In lieu of an abstract, here is a brief excerpt of the content:

Reviewed by:
  • The Headless State: Aristocratic Orders, Kinship Society, and Misrepresentations of Nomadic Inner Asia by David Sneath
  • Nikolay N. Kradin
The Headless State: Aristocratic Orders, Kinship Society, and Misrepresentations of Nomadic Inner Asia. David Sneath. New York: Columbia University Press, 2007. 272pp. $50.00 (cloth). ISBN 978-0-231-14054-6

More than two decades ago, I wrote the first book dealing with the debates of Russian scholars concerning nomadic feudalism (Kradin 1987). The peculiarities of nomadic societies have been of interest to me for many years. Because of this, I opened the first page of The Headless State by David Sneath with great excitement and stopped reading only when the book was finished.

The book consists of seven chapters. In the introduction, Sneath starts with an intriguing critique of early theories explaining the evolution and structure of societies characterized by nomadic feudalism. He rejects sequential evolutionism, structural functionalism, egalitarian interpretations of nomadic societies, and Marxist approaches. In the seventh chapter, he addresses the major problem of forming identity in the great polities of nomads. That final chapter is an exposition on his own position using the example of modern Mongols.

The book left a dual impression. On the one hand, I read it as a detective novel. The author brings us progressively to a new answer to an old puzzle that I also wanted to solve and even proposed an answer to in the early 1990s (Kradin 1992). On the other hand, I could not help feeling that his approach imitates that of Edward Said (1978), who offered a post-modernist critique against all previous approaches and would only accept a new synthetic theory. Post-modernism is a convenient instrument for criticism because it can be used against everyone. One can accuse every anthropologist of colonialism and essentialism and any theory of unfounded constructivism. Charging the majority of Western and Russian nomadologists with colonialism, Sneath’s analysis nevertheless exemplifies colonialist anthropology. For example, he uses only publications written in English (mainly authors from Great Britain and the United States) as if all other scholarly works on this issue published in other countries (even those published in English) or other languages are on the periphery of research on nomadism.

This approach is even more egregious when addressing the nomadic societies of Central and Inner Asia. Russia, for example, has a long tradition of research and publication on these societies, but Sneath does not seem to be acquainted with modern scholarship on nomadism in the post-communist world. He summarizes the Soviet debates about nomadic feudalism based on one chapter from Gellner’s 1988 book (see Kradin 2003 concerning Gellner). Several decades have passed since Gellner’s treatment of the subject; many articles by Russian authors have been published in English that should have been accessible to Sneath.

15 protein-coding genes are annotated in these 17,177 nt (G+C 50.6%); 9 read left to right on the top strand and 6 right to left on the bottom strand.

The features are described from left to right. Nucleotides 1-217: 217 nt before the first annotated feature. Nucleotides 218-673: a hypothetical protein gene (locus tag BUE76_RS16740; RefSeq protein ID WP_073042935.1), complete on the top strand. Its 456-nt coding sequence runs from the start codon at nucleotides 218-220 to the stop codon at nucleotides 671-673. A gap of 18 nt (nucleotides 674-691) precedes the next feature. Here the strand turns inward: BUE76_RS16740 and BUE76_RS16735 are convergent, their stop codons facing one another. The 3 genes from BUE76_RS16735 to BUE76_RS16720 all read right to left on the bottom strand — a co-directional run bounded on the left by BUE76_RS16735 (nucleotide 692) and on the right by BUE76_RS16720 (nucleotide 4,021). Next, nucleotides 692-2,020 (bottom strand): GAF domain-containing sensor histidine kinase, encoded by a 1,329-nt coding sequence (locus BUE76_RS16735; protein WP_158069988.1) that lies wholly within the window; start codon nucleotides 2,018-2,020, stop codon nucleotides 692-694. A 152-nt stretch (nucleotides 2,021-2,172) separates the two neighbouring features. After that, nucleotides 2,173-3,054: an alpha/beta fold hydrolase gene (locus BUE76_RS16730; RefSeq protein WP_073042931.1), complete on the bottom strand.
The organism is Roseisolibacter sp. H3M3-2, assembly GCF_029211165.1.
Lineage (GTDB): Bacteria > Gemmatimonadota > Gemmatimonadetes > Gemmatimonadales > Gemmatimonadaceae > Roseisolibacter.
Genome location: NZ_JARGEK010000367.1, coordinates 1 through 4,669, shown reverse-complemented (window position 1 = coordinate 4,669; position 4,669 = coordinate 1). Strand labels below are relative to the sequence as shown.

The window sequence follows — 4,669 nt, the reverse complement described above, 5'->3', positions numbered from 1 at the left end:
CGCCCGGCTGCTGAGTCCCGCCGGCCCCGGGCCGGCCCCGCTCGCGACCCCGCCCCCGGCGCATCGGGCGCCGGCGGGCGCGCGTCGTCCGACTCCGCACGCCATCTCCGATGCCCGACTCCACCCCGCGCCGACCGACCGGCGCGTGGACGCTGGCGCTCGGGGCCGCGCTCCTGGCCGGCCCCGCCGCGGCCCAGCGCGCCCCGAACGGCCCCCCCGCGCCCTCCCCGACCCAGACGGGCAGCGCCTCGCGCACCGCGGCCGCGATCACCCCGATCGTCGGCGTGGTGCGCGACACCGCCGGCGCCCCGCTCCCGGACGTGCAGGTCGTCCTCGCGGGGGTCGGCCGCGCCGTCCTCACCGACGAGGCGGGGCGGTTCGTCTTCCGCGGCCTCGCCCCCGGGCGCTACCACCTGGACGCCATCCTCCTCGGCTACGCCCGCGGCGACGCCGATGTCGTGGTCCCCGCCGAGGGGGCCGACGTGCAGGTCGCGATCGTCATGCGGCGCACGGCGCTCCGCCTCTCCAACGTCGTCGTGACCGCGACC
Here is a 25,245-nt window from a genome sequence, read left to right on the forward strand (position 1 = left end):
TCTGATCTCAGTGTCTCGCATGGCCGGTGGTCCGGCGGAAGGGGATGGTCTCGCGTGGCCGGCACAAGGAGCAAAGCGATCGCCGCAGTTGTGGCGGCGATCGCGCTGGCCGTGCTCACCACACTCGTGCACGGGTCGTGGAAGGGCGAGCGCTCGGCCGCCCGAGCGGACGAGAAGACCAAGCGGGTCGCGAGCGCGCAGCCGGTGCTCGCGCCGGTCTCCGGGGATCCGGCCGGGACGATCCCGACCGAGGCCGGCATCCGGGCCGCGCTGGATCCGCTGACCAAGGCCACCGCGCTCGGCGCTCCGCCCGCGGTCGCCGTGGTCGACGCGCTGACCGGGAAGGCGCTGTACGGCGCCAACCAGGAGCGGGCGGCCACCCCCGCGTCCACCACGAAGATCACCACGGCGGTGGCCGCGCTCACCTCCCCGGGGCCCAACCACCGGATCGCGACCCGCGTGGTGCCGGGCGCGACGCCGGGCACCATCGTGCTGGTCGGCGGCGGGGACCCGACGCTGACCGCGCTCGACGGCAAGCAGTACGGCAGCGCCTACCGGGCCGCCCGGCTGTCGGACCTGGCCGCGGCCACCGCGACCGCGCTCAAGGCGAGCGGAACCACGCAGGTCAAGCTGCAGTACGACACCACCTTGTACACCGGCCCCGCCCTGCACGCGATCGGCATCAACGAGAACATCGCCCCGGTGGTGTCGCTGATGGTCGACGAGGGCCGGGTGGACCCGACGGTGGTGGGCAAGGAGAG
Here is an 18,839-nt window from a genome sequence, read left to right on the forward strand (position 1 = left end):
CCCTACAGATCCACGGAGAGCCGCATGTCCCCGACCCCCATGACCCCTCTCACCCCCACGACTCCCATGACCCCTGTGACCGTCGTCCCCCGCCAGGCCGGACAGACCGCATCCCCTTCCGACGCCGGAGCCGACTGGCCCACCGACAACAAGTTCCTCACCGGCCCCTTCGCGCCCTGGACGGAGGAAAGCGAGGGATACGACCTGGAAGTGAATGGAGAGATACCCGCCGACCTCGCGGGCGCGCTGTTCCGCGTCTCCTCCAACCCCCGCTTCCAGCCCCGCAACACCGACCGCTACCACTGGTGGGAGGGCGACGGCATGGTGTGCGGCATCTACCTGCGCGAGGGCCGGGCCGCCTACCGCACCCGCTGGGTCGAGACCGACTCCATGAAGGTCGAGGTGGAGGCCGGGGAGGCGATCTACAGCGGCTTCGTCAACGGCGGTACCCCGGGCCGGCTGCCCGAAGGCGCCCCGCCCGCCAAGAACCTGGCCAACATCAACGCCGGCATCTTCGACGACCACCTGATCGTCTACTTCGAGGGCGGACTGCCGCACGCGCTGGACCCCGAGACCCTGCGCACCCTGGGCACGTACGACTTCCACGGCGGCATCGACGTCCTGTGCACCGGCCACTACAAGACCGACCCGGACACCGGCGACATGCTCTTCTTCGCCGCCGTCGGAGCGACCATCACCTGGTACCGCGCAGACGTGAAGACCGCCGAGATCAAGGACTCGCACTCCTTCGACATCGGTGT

Sneath also seems to have only a vague impression of current discussions about state origins. His references end with classic books by Service (1975) and Fried (1967), although over the past 35 years many good books have [End Page 130] been published concerning this issue, including books written in English. I want to mention only two very important works that would have contributed to Sneath’s analysis: How Chiefs Come to Power by Timothy Earle (1997) and Myths of the Archaic State by Norman Yoffee (2005). Sneath should have consulted these and the considerable number of other books with cross-cultural and theoretically relevant investigations of the political structures of states that have been published recently.

Sneath’s arguments concerning the absence of clan organization seem strange. He indicates there is no clan organization in contemporary Mongolia based on his field experience. It is indeed the case that Mongols and Buryats have no clans at present. However, I have often noted that the attitude of Buryats to kinship differs from that of Russians, for example. Among Buryats, the rule is to maintain relations and render services to cousins; Russians do not maintain such relationships in practice. Is this not evidence that even now the relations of Buryats with their alliance networks are not the same as in Russian and European cultures? In the contemporary life and politics of Central Asia, clans and...

pdf

Additional Information

ISSN
1535-8283
Print ISSN
0066-8435
Pages
pp. 130-132
Launched on MUSE
2013-12-18
Open Access
No
Back To Top

This website uses cookies to ensure you get the best experience on our website. Without cookies your experience may not be seamless.